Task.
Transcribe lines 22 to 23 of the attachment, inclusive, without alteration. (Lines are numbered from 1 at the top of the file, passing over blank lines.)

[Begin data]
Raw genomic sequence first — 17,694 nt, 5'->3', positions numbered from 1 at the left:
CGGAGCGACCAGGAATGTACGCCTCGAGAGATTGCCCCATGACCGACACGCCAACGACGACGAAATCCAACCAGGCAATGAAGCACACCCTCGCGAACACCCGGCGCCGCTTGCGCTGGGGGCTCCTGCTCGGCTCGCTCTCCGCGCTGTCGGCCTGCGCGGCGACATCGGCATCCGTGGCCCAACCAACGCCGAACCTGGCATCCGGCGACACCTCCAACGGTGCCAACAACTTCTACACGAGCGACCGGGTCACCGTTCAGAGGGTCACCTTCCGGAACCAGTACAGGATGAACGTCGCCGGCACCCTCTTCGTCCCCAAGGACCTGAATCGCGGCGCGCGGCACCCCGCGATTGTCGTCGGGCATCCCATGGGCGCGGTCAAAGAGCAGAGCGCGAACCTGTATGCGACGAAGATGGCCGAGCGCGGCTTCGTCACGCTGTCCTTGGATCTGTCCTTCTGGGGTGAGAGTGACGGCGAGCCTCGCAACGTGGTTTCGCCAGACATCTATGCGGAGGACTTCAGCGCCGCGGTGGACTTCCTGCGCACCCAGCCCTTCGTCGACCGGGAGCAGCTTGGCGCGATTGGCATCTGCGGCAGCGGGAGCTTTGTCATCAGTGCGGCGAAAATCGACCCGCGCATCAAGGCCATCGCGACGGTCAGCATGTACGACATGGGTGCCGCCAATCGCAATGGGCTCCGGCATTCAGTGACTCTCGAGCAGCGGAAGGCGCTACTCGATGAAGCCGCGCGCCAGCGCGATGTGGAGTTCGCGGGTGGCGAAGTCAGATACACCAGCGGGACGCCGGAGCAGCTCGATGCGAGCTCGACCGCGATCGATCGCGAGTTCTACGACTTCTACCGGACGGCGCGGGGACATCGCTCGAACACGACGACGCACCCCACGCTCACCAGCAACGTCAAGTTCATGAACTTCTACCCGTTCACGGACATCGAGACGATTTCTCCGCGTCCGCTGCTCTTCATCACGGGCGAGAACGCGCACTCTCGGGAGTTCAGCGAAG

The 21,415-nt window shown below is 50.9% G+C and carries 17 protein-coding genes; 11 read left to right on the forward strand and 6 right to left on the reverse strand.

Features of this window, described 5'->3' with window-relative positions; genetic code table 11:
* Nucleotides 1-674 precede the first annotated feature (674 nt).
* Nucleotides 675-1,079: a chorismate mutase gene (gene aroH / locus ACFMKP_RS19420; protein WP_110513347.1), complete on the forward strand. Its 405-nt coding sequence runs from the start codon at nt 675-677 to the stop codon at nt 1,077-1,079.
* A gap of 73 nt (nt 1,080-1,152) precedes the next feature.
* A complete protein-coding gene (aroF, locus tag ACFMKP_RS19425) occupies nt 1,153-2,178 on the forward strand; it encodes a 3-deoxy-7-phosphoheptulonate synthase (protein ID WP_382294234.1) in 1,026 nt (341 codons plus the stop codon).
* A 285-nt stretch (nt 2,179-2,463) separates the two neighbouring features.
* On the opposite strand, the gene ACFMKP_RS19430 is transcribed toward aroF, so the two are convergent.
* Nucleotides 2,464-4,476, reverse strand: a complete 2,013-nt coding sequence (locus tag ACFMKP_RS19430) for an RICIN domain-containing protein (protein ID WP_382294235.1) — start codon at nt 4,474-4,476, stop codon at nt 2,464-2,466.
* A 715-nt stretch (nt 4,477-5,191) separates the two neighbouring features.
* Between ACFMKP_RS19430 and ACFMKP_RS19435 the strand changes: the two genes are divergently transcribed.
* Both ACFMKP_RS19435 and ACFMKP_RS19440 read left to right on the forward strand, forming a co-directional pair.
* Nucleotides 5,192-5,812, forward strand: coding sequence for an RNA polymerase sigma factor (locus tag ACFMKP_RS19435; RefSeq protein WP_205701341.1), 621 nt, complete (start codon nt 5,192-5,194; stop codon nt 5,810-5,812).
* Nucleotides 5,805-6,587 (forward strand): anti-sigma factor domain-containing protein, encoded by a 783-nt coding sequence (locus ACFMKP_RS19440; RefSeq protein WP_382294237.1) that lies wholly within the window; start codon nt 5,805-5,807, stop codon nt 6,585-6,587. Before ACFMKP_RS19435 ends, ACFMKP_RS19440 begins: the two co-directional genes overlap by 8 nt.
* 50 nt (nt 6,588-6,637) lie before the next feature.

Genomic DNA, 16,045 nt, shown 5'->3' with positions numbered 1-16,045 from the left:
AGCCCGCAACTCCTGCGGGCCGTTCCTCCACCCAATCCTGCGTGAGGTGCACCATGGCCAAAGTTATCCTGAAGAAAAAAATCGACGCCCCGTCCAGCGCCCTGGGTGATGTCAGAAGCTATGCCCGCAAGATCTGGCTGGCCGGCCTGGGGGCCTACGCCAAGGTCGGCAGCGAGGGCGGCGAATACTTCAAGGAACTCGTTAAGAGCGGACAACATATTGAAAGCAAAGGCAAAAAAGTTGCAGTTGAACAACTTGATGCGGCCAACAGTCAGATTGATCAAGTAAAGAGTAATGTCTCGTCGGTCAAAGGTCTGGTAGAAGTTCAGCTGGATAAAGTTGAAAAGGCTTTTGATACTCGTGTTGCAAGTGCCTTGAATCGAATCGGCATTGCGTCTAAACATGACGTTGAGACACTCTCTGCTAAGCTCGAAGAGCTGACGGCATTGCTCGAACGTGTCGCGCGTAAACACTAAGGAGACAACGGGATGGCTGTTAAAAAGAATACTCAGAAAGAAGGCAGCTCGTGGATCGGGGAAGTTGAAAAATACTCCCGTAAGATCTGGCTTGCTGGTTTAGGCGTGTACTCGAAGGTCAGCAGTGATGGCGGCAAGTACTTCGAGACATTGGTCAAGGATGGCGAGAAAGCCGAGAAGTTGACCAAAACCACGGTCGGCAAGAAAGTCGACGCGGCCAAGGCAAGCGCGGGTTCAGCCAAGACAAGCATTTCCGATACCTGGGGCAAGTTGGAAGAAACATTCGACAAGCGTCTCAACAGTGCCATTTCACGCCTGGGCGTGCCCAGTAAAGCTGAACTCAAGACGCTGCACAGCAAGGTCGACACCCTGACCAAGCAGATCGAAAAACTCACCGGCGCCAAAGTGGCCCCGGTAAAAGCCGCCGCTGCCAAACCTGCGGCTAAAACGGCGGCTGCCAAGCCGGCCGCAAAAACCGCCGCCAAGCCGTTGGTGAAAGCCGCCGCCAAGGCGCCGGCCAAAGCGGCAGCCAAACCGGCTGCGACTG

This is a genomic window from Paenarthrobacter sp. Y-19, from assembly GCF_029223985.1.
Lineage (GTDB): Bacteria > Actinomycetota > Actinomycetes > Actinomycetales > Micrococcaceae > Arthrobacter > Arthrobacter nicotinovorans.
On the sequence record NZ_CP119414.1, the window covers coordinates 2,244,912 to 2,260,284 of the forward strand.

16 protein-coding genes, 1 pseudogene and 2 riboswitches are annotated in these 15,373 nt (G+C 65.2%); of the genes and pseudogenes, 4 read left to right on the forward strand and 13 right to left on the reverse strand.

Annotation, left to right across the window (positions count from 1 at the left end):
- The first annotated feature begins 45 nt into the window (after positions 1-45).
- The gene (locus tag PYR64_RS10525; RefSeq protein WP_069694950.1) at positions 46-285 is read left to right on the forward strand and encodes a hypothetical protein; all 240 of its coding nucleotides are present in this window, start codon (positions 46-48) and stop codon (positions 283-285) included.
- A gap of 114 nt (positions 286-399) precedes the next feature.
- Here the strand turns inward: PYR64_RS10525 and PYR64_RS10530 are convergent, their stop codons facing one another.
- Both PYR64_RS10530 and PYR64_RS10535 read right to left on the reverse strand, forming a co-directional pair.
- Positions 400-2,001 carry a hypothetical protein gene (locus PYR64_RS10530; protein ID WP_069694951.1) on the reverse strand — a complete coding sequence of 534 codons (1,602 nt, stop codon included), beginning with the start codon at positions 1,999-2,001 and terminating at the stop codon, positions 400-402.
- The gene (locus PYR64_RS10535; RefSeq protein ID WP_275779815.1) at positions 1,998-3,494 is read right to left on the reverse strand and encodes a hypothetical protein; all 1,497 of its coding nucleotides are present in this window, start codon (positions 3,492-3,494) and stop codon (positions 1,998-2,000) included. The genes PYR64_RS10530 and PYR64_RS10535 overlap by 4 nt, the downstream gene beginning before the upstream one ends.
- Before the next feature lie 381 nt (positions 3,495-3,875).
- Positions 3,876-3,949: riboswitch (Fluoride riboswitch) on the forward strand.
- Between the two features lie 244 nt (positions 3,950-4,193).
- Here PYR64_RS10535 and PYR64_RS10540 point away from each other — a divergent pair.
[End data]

On the sequence record NZ_CP119414.1, the window covers coordinates 2,244,912 to 2,260,284 of the forward strand.

16 protein-coding genes, 1 pseudogene and 2 riboswitches are annotated in these 15,373 nt (G+C 65.2%); of the genes and pseudogenes, 4 read left to right on the forward strand and 13 right to left on the reverse strand.